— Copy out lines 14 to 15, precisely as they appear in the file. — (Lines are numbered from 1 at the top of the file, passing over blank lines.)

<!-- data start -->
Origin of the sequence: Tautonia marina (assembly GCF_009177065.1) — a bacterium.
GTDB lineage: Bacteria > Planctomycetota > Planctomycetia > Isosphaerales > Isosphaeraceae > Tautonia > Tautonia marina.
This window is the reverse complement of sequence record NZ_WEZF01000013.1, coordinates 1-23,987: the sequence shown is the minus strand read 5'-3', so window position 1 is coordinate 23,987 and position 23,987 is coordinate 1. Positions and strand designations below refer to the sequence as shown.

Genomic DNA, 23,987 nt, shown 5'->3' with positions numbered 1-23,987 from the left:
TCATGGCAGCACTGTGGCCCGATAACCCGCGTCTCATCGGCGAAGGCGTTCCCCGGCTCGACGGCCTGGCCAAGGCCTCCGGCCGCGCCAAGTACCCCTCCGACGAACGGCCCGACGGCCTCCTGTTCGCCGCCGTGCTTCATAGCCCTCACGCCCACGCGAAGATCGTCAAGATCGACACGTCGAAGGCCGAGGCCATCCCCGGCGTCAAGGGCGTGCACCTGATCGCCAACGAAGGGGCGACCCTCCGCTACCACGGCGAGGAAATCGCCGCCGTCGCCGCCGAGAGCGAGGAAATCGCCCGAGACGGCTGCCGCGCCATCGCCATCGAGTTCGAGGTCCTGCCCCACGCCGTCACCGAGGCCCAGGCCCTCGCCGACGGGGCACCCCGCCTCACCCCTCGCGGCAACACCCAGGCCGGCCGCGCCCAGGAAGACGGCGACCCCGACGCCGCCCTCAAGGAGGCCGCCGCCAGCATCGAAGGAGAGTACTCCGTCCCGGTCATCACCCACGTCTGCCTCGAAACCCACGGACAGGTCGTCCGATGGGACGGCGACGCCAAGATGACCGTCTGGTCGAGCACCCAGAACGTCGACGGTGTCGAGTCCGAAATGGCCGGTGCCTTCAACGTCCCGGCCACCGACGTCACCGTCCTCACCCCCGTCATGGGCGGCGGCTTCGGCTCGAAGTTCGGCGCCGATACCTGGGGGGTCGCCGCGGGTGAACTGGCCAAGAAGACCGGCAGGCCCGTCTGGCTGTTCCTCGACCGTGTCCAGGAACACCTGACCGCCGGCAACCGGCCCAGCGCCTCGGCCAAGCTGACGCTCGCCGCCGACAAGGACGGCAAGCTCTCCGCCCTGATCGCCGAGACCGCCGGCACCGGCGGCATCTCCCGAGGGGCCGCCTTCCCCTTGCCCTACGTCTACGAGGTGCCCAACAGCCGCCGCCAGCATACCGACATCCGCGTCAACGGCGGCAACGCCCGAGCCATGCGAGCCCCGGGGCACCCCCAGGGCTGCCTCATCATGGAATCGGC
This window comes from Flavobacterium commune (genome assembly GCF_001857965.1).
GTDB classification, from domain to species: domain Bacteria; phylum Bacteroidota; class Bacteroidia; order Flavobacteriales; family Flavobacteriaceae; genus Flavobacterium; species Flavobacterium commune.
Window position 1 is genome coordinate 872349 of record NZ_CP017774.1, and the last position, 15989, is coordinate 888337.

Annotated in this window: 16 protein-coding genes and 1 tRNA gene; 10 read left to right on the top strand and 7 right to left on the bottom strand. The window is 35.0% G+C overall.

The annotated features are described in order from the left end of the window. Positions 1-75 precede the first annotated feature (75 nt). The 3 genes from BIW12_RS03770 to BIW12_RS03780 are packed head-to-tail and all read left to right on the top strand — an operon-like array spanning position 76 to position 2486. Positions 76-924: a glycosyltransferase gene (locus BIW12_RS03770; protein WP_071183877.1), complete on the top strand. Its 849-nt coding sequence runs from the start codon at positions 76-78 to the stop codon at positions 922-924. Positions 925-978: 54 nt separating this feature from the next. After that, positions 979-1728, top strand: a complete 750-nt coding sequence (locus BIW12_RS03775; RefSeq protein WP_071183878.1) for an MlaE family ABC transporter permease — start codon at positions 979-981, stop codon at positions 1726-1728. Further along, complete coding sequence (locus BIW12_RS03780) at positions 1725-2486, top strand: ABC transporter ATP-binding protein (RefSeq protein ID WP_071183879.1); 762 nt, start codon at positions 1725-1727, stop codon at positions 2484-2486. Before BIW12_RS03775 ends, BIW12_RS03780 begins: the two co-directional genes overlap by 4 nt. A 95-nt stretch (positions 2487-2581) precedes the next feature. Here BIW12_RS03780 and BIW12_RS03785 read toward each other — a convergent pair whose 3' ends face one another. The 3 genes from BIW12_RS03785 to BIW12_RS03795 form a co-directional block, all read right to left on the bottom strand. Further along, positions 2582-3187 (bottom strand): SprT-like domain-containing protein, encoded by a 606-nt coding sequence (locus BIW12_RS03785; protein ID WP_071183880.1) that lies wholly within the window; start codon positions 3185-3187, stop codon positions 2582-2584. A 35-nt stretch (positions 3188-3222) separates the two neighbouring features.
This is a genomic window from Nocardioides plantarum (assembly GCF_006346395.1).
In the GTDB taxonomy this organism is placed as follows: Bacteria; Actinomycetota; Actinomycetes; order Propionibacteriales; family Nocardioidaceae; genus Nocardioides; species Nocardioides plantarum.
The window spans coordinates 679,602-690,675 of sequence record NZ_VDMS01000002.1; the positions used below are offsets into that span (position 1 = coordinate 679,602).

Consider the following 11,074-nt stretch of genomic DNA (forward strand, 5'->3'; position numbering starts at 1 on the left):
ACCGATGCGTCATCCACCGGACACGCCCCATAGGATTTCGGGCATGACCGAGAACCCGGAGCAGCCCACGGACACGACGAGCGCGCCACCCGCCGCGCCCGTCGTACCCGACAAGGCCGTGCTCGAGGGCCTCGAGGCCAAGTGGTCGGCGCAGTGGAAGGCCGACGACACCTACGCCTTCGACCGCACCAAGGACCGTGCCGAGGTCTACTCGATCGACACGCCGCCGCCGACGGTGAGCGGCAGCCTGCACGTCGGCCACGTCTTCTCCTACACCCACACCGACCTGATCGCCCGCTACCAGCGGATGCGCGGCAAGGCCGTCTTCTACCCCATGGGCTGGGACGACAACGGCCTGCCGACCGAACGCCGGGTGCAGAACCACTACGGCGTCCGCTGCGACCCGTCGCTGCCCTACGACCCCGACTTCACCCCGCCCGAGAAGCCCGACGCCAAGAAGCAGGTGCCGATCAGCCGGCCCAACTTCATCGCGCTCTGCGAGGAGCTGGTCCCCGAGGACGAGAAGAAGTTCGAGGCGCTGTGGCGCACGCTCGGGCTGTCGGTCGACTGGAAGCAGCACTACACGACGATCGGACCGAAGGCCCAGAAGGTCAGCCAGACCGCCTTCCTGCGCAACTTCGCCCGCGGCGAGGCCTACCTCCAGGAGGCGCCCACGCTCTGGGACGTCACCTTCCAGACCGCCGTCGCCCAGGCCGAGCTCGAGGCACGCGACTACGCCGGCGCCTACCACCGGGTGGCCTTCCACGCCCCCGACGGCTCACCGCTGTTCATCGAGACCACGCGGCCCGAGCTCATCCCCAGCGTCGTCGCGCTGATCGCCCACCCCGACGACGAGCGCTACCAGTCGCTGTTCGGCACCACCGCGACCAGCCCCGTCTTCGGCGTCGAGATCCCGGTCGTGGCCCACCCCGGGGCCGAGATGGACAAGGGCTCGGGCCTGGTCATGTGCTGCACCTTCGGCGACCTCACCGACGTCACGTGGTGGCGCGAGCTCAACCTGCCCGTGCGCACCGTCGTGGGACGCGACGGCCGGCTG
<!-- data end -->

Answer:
Consider the following 11,074-nt stretch of genomic DNA (forward strand, 5'->3'; position numbering starts at 1 on the left):
ACCGATGCGTCATCCACCGGACACGCCCCATAGGATTTCGGGCATGACCGAGAACCCGGAGCAGCCCACGGACACGACGAGCGCGCCACCCGCCGCGCCCGTCGTACCCGACAAGGCCGTGCTCGAGGGCCTCGAGGCCAAGTGGTCGGCGCAGTGGAAGGCCGACGACACCTACGCCTTCGACCGCACCAAGGACCGTGCCGAGGTCTACTCGATCGACACGCCGCCGCCGACGGTGAGCGGCAGCCTGCACGTCGGCCACGTCTTCTCCTACACCCACACCGACCTGATCGCCCGCTACCAGCGGATGCGCGGCAAGGCCGTCTTCTACCCCATGGGCTGGGACGACAACGGCCTGCCGACCGAACGCCGGGTGCAGAACCACTACGGCGTCCGCTGCGACCCGTCGCTGCCCTACGACCCCGACTTCACCCCGCCCGAGAAGCCCGACGCCAAGAAGCAGGTGCCGATCAGCCGGCCCAACTTCATCGCGCTCTGCGAGGAGCTGGTCCCCGAGGACGAGAAGAAGTTCGAGGCGCTGTGGCGCACGCTCGGGCTGTCGGTCGACTGGAAGCAGCACTACACGACGATCGGACCGAAGGCCCAGAAGGTCAGCCAGACCGCCTTCCTGCGCAACTTCGCCCGCGGCGAGGCCTACCTCCAGGAGGCGCCCACGCTCTGGGACGTCACCTTCCAGACCGCCGTCGCCCAGGCCGAGCTCGAGGCACGCGACTACGCCGGCGCCTACCACCGGGTGGCCTTCCACGCCCCCGACGGCTCACCGCTGTTCATCGAGACCACGCGGCCCGAGCTCATCCCCAGCGTCGTCGCGCTGATCGCCCACCCCGACGACGAGCGCTACCAGTCGCTGTTCGGCACCACCGCGACCAGCCCCGTCTTCGGCGTCGAGATCCCGGTCGTGGCCCACCCCGGGGCCGAGATGGACAAGGGCTCGGGCCTGGTCATGTGCTGCACCTTCGGCGACCTCACCGACGTCACGTGGTGGCGCGAGCTCAACCTGCCCGTGCGCACCGTCGTGGGACGCGACGGCCGGCTG